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Editor's Note
April 23/30, 2019

Addition of an Intimate Partner Violence Intervention to a Nurse Home Visitation Program

Author Affiliations
  • 1JAMA
  • 2Associate Editor, JAMA
JAMA. 2019;321(16):1586. doi:10.1001/jama.2019.3712

Intimate partner violence (IPV) is ubiquitous and its health consequences are well known, but there is limited evidence from randomized trials to support effective interventions to interrupt violence within intimate relationships. In this issue of JAMA, Jack and colleagues1 report no additional improvement in quality of life after adding an intensive intervention to address IPV to an already existing nurse home visitation program for pregnant women expecting their first child. The standard program group and the intervention group both demonstrated improvement in the primary outcome, interview-assessed quality of life at baseline and every 6 months until 24 months after delivery, so no benefit could be attributed to the intervention. Although IPV training was not a component of the standard nurse home visitation program, expectant mothers were routinely assessed for abuse and referred for services as needed, and this level of assessment and support may have been sufficient to improve the participants’ quality of life without the enhancement of the IPV intervention. That is, nurses in both the standard program group and the intervention group were knowledgeable and ready to assist women who had been abused.

So what can be learned from this trial? Both study groups reported improvements in quality of life and reductions in violence, without evidence of harm. This suggests that recognizing possible abuse, asking about it, and empathically listening to an abused patient’s story can help her along the road to self-efficacy, empowerment, and healing, especially when an IPV diagnosis results in appropriate referrals to health, social, and legal services. However, additional services and extensive clinician training, as provided in this trial, may not be necessary. Clinicians should be vigilant for the signs and symptoms of abuse and should be encouraged to assess their patients safely and refer them for appropriate services. Evidence from this and other trials suggests that even in the absence of a complex IPV intervention, diagnosis and referral of abused women can make a difference.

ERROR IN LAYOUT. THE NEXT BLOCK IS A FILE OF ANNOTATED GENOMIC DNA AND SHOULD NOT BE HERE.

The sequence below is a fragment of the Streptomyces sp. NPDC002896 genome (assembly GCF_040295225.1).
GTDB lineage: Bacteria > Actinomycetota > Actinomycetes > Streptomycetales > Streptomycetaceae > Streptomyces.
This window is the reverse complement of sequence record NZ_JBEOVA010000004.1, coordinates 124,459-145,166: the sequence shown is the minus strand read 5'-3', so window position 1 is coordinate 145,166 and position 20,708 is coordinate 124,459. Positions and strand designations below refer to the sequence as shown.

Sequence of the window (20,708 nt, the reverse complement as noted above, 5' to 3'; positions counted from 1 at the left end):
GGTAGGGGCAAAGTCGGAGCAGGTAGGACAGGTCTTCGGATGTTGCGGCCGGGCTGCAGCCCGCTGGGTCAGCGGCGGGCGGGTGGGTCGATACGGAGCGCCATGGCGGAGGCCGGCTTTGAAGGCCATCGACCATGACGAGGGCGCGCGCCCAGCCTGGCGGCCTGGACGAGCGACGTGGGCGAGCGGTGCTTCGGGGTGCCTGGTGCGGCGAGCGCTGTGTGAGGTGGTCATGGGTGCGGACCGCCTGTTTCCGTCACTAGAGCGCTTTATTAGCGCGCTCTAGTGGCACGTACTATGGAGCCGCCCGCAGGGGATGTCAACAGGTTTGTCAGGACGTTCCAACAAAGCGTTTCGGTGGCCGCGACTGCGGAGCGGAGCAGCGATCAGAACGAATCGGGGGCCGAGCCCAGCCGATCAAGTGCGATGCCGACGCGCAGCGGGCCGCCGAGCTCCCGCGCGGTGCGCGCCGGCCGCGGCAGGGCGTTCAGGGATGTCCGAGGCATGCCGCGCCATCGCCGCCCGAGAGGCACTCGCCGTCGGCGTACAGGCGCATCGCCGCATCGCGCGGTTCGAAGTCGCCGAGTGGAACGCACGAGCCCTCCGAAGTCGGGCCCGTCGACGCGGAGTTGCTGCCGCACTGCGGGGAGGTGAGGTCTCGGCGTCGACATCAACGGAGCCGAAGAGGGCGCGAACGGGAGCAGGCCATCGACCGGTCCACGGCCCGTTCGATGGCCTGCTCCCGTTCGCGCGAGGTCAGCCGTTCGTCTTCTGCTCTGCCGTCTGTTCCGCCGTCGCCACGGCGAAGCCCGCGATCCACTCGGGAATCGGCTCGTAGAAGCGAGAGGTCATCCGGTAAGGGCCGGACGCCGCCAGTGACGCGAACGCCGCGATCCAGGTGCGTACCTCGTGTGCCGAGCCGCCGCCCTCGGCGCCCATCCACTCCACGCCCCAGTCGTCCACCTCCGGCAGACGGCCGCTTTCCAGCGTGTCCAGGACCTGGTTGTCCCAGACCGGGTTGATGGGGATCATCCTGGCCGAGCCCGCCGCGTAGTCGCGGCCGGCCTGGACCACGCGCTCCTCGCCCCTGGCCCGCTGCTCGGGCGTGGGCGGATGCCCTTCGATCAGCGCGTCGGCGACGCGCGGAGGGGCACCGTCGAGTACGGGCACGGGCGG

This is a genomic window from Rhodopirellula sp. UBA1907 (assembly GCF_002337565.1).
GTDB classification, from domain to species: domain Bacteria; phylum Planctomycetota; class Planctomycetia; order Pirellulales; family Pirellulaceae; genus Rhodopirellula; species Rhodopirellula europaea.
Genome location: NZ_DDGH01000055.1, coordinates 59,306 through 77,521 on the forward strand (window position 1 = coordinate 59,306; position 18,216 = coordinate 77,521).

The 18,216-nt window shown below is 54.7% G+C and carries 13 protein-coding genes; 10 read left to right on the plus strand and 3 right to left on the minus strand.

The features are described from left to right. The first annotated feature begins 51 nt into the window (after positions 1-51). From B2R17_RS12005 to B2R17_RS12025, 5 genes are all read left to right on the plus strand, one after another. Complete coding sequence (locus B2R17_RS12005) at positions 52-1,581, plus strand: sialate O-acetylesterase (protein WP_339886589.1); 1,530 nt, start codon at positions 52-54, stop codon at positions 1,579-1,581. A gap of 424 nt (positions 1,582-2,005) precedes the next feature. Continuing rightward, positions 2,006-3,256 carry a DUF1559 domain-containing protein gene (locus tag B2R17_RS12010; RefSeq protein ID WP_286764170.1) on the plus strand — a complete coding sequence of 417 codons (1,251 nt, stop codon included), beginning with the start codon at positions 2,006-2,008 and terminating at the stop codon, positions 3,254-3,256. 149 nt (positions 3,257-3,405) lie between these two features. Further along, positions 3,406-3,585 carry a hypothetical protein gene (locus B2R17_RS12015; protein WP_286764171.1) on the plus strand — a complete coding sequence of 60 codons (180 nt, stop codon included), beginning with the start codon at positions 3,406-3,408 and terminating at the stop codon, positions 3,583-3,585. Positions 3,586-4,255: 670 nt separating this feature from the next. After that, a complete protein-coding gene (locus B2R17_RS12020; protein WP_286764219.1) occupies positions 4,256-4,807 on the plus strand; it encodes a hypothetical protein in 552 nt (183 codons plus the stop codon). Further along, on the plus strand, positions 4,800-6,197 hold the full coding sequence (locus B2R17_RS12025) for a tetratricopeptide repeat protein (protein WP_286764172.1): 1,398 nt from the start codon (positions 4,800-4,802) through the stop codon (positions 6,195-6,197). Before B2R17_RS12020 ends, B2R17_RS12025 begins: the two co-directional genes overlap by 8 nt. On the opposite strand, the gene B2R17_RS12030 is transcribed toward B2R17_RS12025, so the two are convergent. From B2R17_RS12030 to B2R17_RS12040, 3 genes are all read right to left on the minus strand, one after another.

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Article Information

Corresponding Author: Dara Grennan, MD, JAMA, 330 N Wabash Ave, Chicago, IL 60611 (Dara.Grennan@jamanetwork.org).

Conflict of Interest Disclosures: None reported.

References
1.
Jack  SM, Boyle  M, McKee  C,  et al.  Effect of addition of an intimate partner violence intervention to a nurse home visitation program on maternal quality of life: a randomized clinical trial  [published April 23, 2019].  JAMA. doi:10.1001/jama.2019.3211Google Scholar
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